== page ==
No doubt, you’re aware that you’re not going to live forever. And while that realization isn’t exactly fun, the next-best solution is to live as long and healthy a life as humanly possible. With more stories of super-centenarians, i.e. people who live to or past their 110th birthday, in the news, it seems like your odds of living a long time are pretty decent.
A photo of a 63-year-old grandmother is going viral for her youthful appearance. On Sunday, a man named Chavo Lotti tweeted a photo of the woman, writing, “My grandma turned 63 yesterday,” and the Internet went nuts over the woman’s wrinkle-free visage and dewy glow, not to mention her oversized topknot and colorful overalls.
The study uses new ways of measuring aging, combined with projections from the U.N., and predicts that population aging (when the median age rises in a country because of increasing life expectancy and lower fertility rates) will end in the U.S. before the end of the century. Population aging is often concerning for countries because it leads to fewer people in the workforce as well as increased burdens on society. Researchers predict that population aging will peak in Germany by 2040 and by 2070 in China, while the U.S. will have very little population aging in the future.
Research conducted at the University of Michigan found that smiling, regardless of your actual emotional state, can make you feel happier, one of the many aspects of achieving that joyful, youthful feeling. Research published in Preventive Medicine reveals that adults who exercised regularly actually had younger cells than those who were sedentary. Not only is getting some fresh air a great way to get energized, research published in Psychological Science reveals that city-dwellers who had easy access to outdoor green spaces had higher rates of well-being than those who saw just the concrete jungle day in and day out.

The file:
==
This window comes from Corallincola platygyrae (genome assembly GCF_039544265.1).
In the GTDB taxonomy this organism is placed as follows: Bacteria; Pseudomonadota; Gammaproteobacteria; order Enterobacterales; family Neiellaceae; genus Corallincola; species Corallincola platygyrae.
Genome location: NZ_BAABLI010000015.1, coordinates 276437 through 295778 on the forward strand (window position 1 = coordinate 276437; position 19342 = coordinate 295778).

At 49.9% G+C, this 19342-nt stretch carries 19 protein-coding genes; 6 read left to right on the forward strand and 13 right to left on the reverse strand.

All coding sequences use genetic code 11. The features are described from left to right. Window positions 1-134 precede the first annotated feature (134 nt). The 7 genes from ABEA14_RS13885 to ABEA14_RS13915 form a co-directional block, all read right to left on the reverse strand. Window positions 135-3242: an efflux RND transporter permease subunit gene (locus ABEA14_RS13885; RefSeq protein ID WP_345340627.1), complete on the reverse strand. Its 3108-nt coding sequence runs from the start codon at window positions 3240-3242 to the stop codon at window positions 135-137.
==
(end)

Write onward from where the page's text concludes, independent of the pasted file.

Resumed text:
Britton says she's a proponent of exploring what it means to age gracefully, as opposed to embracing scalpels and fillers to halt the onset of laugh lines.
People tend to think about the eyes first when it comes to your physical appearance revealing your age. While it’s true that this is one of the most recognized areas of the face to show the signs of aging (we’re talking to you, crow’s feet), your lips could be giving your age away. As funny as that seems, there is now actually a lip age calculator that virtually detects how old your lips appear.
When University of Maryland researchers tested methylene blue on a 3D simulated model of skin, they found that it could actually make the skin look younger.
Linda Evangelista, one of the original iconic supermodels, isn't afraid of aging. She likes wrinkles and just wants to look good.
Hollywood is filled with stars who have found ways to defy age (and gravity) to remain as youthful and vibrant as they were a decade ago.
According to a new study published in the journal “Psychonomic Bulletin & Review,” people who smile are perceived as two years older than their actual age.
Jenna Bush Hager said that her grandmother, former first lady Barbara Bush, has only four toes on each foot. How? Apparently just through the natural process of getting older.
Contrary to popular belief, older adults need more — not less — slumber, according to an April 2017 study published in the journal Neuron. In fact, lack of quality shut-eye among senior citizens can raise their risk of memory loss and suffering wide range of mental and physical disorders, such as Alzheimer’s disease, heart disease, obesity, diabetes, and stroke. “Nearly every disease killing us in later life has a causal link to lack of sleep,” Matthew Walker, senior author of the study and professor of psychology and neuroscience at the University of California, Berkeley, stated in a press release.
As Models.com releases a shocking survey detailing the mistreatment of young models, it’s refreshing to see that not all agencies are focused on teenage looks as the ideal.
Scientists affiliated with Harvard Medical School have made a breakthrough that could potentially reverse the signs of aging. Human trials are set to begin in six months. After just one week of treatment, the cells from older mice were identical to those of younger mice.